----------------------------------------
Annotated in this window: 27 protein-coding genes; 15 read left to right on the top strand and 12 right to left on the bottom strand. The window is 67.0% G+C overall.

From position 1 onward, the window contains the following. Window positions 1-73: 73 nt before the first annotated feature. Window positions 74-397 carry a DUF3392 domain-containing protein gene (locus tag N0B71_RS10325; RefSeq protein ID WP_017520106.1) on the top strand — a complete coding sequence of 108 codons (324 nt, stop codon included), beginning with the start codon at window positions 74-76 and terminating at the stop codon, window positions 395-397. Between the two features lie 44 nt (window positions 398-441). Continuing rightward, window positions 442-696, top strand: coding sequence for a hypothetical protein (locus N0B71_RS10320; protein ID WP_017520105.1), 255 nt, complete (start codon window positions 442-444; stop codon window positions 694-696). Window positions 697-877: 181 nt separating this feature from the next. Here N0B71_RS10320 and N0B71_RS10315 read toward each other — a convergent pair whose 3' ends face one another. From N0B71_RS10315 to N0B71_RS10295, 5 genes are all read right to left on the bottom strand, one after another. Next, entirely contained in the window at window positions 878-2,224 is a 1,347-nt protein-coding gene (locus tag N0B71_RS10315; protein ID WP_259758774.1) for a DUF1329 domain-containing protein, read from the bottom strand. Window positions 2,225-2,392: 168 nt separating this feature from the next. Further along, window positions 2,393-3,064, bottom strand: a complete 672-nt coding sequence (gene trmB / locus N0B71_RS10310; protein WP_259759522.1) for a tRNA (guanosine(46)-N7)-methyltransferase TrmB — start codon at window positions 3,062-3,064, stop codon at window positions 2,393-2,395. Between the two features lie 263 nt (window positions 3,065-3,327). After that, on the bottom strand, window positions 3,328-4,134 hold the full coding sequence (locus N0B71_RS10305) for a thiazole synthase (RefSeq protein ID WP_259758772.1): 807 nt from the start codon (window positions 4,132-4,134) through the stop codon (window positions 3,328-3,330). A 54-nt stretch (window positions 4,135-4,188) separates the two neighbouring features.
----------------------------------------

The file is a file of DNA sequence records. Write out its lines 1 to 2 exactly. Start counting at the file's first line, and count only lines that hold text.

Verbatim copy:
Annotated in this window: 27 protein-coding genes; 15 read left to right on the top strand and 12 right to left on the bottom strand. The window is 67.0% G+C overall.

From position 1 onward, the window contains the following. Window positions 1-73: 73 nt before the first annotated feature. Window positions 74-397 carry a DUF3392 domain-containing protein gene (locus tag N0B71_RS10325; RefSeq protein ID WP_017520106.1) on the top strand — a complete coding sequence of 108 codons (324 nt, stop codon included), beginning with the start codon at window positions 74-76 and terminating at the stop codon, window positions 395-397. Between the two features lie 44 nt (window positions 398-441). Continuing rightward, window positions 442-696, top strand: coding sequence for a hypothetical protein (locus N0B71_RS10320; protein ID WP_017520105.1), 255 nt, complete (start codon window positions 442-444; stop codon window positions 694-696). Window positions 697-877: 181 nt separating this feature from the next. Here N0B71_RS10320 and N0B71_RS10315 read toward each other — a convergent pair whose 3' ends face one another. From N0B71_RS10315 to N0B71_RS10295, 5 genes are all read right to left on the bottom strand, one after another. Next, entirely contained in the window at window positions 878-2,224 is a 1,347-nt protein-coding gene (locus tag N0B71_RS10315; protein ID WP_259758774.1) for a DUF1329 domain-containing protein, read from the bottom strand. Window positions 2,225-2,392: 168 nt separating this feature from the next. Further along, window positions 2,393-3,064, bottom strand: a complete 672-nt coding sequence (gene trmB / locus N0B71_RS10310; protein WP_259759522.1) for a tRNA (guanosine(46)-N7)-methyltransferase TrmB — start codon at window positions 3,062-3,064, stop codon at window positions 2,393-2,395. Between the two features lie 263 nt (window positions 3,065-3,327). After that, on the bottom strand, window positions 3,328-4,134 hold the full coding sequence (locus N0B71_RS10305) for a thiazole synthase (RefSeq protein ID WP_259758772.1): 807 nt from the start codon (window positions 4,132-4,134) through the stop codon (window positions 3,328-3,330). A 54-nt stretch (window positions 4,135-4,188) separates the two neighbouring features.